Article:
Early Friday morning, I boarded the Amtrak train heading to New York City for a Labor Day weekend visit with my daughter. The train was running an hour late; the trip would be longer. As soon as I found my seat, number 53 by the window, I settled in, ready to make the best of the unstructured time.
Next to me sat a middle-aged woman of Indian descent. She spoke to someone in English on her phone in a musical, halting accent. Then she read, as did I.
Three 20-something maybe college friends had claimed the row of seats in front of us. They talked and drank beer—for breakfast, I presumed—and the more beers the louder their banter. I shifted my iPad to block the running stream of talk, talk, talk and indulged in some not very kind thoughts, which probably showed on my face if anyone bothered to look.
At lunchtime, the smell of hamburger and French fries wafted through the car. The three loud mouths headed to the dining car for more beer, they said. I sighed with the pleasure of their departure.
In Accidental Saints: Finding God in All the Wrong People, Nadia Bolz-Weber recounted a story about not being able to minister to Larry, a member of her congregation. It wasn’t that he was obnoxious or anything. He just talked and talked and talked, wanting to connect perhaps more with her than with God. She felt uncomfortable around him. So she left his name off an email invitation to a retreat and made an excuse for not performing his shotgun wedding. Larry had been diagnosed with an inoperable brain tumor; he and his longtime girlfriend wanted to get married, which they did with someone else officiating.
When he died, Nadia knew she would not be able to comfort his wife until she’d confessed her sins of omission and commission regarding Larry. She called a friend and colleague and explained her dilemma. This was her friend’s reply:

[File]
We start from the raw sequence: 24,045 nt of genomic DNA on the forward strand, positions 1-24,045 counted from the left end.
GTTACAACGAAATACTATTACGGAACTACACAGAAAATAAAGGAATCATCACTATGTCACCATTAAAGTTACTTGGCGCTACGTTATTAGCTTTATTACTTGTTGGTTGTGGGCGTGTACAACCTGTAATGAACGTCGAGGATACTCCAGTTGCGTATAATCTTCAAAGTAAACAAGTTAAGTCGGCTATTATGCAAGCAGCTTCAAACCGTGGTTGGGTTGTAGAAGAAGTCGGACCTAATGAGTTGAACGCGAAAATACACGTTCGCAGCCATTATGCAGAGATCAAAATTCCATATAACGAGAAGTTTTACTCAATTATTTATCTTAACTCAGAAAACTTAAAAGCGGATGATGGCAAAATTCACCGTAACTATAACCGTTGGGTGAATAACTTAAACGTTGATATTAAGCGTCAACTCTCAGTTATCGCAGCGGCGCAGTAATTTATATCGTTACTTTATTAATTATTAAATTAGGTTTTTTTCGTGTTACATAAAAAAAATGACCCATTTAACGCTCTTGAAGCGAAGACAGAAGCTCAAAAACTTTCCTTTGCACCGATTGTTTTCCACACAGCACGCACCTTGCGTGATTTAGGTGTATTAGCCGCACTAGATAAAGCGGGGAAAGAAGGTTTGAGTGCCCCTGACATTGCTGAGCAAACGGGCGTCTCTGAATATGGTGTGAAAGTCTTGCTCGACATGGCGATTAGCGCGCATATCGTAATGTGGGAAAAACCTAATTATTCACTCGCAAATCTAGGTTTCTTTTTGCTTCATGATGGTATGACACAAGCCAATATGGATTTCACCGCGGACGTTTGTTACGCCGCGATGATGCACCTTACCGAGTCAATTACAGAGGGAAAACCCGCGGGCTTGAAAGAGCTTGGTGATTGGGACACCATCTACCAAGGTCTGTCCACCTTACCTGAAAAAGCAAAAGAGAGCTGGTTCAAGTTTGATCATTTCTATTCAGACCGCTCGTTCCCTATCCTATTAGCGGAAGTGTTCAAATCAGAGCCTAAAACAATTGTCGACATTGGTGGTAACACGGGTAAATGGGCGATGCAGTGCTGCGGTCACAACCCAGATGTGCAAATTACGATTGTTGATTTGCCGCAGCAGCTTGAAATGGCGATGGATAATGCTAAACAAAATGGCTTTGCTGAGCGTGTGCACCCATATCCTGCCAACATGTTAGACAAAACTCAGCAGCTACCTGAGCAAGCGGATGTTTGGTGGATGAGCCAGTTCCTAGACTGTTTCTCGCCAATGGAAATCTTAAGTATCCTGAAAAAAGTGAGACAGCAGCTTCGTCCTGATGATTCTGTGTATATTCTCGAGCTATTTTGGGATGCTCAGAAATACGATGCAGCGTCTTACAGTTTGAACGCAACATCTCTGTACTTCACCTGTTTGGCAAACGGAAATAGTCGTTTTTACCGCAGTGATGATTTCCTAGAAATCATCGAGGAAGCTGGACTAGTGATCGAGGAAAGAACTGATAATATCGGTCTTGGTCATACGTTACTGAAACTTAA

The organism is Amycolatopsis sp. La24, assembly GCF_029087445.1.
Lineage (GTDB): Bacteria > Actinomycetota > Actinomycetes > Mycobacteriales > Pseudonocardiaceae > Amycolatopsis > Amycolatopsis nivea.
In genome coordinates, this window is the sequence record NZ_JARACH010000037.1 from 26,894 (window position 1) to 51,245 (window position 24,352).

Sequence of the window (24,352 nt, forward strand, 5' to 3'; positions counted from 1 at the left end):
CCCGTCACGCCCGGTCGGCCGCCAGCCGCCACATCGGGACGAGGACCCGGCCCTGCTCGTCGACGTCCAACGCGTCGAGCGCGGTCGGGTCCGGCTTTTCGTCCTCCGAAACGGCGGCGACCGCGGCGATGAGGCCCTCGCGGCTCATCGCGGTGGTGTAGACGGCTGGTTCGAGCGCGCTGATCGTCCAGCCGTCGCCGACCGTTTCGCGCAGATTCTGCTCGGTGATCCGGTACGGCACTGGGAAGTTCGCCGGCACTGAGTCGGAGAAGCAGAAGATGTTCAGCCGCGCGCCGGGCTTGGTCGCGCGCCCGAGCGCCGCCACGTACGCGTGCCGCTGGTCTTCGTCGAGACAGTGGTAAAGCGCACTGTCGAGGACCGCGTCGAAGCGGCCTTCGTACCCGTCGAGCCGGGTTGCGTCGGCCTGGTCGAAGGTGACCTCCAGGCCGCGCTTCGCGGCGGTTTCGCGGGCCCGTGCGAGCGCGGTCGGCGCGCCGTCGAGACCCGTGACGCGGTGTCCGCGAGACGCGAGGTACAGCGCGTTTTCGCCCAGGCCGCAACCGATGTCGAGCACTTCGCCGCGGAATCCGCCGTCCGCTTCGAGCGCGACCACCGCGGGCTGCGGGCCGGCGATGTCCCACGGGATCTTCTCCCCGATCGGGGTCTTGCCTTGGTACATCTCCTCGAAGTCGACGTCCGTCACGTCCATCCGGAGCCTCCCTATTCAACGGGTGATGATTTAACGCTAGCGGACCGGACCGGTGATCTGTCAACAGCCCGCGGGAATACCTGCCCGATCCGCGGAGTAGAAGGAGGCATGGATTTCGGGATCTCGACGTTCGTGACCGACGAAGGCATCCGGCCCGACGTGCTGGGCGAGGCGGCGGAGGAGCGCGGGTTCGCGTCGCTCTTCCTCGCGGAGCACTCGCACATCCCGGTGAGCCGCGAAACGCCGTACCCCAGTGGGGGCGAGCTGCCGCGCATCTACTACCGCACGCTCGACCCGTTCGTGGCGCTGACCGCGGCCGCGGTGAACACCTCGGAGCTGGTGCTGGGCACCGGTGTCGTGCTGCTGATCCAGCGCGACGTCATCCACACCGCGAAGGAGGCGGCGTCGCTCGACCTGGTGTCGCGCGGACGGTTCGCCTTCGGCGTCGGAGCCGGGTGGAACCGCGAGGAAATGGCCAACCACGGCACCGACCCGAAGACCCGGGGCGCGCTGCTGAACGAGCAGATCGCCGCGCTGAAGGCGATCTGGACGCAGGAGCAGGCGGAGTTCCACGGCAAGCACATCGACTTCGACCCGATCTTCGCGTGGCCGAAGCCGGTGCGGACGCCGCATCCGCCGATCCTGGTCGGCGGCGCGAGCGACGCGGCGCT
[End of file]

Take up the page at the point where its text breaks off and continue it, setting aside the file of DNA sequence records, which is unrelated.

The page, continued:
“Nadia, Jesus died for our sins. Including that one.” God loves all of us and forgives us our sins. “Including that one. Including every one.”
I closed my eyes to savor those words. The train rocked slowly, and I dozed. Then I jolted awake. The three had returned; they’d been asked to leave the dining car.
For the rest of the train ride, I wavered between silent reading and internal fussing, knowing full well that I was missing the message right in front of me.
When the train pulled into Penn Station, the woman next to me stood and collected her belongings, ready to depart. I followed behind as did the three friends, their blabber unabated. We five with baggage lined the aisle like connected railroad cars. The Indian woman turned and glanced over my shoulder at the three then looked me in the eye. Recognition passed between us.
Drunken rudeness. Unkind thoughts. All forgiven.
We smiled and nodded just enough to acknowledge that understanding then stepped off the train into the clang, chug, smoke, and steam of life.